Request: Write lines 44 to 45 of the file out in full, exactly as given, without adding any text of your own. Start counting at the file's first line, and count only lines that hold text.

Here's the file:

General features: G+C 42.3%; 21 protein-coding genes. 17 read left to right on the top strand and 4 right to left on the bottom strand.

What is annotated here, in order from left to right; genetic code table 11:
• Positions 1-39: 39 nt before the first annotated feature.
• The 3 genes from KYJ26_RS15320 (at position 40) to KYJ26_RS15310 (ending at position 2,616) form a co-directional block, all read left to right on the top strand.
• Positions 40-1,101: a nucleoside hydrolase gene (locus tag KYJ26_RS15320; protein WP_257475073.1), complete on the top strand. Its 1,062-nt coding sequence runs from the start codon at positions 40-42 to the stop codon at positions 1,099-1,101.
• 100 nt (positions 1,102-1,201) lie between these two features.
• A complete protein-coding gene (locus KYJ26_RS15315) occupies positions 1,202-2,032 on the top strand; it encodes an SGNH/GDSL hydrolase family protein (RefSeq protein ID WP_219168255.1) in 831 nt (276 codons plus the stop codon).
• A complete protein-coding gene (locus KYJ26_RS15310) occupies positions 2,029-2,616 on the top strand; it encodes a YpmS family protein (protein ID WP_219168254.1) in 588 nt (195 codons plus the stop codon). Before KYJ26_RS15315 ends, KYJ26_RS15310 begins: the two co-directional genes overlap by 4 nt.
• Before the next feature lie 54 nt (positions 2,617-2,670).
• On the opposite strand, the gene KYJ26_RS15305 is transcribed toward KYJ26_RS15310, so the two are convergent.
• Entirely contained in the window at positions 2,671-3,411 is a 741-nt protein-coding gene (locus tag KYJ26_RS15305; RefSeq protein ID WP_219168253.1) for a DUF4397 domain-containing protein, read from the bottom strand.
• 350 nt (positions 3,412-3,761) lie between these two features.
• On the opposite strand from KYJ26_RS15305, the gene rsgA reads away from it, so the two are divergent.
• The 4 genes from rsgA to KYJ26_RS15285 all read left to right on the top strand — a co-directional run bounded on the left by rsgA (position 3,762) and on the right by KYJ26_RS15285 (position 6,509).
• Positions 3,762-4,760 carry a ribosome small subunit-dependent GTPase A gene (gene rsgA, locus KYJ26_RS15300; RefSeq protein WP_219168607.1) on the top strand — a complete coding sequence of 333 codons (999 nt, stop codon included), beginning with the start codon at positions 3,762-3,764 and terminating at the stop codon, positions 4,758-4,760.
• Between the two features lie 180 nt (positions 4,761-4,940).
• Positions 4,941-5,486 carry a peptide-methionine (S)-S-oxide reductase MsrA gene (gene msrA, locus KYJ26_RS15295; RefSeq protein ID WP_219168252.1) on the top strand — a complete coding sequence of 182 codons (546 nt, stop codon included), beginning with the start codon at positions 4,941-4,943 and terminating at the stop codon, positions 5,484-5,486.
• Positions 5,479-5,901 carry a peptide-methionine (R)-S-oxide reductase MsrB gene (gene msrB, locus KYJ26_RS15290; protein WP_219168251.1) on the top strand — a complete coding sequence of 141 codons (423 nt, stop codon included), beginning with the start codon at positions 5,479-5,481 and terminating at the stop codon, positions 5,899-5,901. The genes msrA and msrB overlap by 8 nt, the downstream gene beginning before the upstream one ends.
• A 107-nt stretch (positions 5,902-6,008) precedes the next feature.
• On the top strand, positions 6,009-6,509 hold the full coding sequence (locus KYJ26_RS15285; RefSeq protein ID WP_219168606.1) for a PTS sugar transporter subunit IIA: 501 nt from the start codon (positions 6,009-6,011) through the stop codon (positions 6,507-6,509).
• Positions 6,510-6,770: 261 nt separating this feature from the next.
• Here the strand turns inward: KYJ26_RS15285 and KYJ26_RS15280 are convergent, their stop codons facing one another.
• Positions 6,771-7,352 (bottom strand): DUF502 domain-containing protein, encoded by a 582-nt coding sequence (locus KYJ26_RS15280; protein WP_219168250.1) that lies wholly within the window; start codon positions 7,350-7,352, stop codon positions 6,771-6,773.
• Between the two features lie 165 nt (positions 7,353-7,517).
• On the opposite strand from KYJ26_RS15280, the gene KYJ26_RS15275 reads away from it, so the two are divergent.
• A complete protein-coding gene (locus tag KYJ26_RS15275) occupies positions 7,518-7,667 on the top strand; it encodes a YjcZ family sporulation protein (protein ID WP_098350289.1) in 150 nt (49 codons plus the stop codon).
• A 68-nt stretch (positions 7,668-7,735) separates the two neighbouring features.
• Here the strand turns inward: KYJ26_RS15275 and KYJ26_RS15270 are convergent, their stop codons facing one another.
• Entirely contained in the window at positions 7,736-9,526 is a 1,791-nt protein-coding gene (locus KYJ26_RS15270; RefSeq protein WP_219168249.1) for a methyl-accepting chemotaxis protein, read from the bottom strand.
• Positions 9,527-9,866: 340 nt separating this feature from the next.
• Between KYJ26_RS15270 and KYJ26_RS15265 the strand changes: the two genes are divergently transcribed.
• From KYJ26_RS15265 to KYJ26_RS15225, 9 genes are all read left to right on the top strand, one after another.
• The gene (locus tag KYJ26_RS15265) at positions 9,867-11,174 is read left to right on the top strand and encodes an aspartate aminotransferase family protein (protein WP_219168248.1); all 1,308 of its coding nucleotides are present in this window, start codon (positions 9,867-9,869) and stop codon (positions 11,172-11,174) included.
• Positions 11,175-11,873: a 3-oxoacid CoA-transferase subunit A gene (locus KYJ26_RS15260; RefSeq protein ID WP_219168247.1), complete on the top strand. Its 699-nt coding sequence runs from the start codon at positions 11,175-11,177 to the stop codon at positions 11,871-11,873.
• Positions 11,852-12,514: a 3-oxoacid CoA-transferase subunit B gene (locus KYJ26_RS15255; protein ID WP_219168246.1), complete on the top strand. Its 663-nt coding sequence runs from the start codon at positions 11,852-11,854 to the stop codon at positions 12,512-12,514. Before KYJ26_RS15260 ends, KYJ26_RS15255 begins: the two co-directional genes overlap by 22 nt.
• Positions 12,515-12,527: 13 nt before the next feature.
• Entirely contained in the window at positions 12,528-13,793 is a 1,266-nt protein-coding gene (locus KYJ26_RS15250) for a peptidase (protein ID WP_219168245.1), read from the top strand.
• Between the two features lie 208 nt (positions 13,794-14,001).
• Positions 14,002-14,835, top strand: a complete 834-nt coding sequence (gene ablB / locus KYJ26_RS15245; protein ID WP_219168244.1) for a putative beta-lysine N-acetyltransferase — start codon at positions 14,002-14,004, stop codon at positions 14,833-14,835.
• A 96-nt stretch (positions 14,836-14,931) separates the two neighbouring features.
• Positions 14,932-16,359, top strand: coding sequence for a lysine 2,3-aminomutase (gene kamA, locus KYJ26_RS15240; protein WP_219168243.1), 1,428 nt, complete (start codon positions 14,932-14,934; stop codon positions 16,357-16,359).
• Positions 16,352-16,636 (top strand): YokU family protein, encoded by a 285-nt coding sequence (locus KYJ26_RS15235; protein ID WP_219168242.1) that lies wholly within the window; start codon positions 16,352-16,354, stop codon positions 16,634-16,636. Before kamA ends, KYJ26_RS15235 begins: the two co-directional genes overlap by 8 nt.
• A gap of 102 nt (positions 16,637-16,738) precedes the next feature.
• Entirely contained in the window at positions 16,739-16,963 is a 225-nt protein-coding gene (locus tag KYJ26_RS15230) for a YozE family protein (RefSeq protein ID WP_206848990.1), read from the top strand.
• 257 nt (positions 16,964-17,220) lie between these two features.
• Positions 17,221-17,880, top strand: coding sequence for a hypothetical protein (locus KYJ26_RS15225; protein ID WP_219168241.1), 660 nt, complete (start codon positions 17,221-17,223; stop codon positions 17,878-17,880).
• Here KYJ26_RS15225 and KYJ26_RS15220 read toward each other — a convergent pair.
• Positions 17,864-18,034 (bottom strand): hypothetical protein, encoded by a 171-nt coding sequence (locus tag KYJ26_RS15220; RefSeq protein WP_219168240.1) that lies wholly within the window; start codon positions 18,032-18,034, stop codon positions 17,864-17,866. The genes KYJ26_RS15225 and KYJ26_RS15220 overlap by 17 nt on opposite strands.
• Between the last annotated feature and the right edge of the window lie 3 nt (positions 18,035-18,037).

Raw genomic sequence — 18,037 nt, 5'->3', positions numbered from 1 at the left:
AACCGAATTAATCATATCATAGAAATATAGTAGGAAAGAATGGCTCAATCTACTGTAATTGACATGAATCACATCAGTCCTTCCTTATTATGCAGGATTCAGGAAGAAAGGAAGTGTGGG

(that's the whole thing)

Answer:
• Entirely contained in the window at positions 16,739-16,963 is a 225-nt protein-coding gene (locus tag KYJ26_RS15230) for a YozE family protein (RefSeq protein ID WP_206848990.1), read from the top strand.
• 257 nt (positions 16,964-17,220) lie between these two features.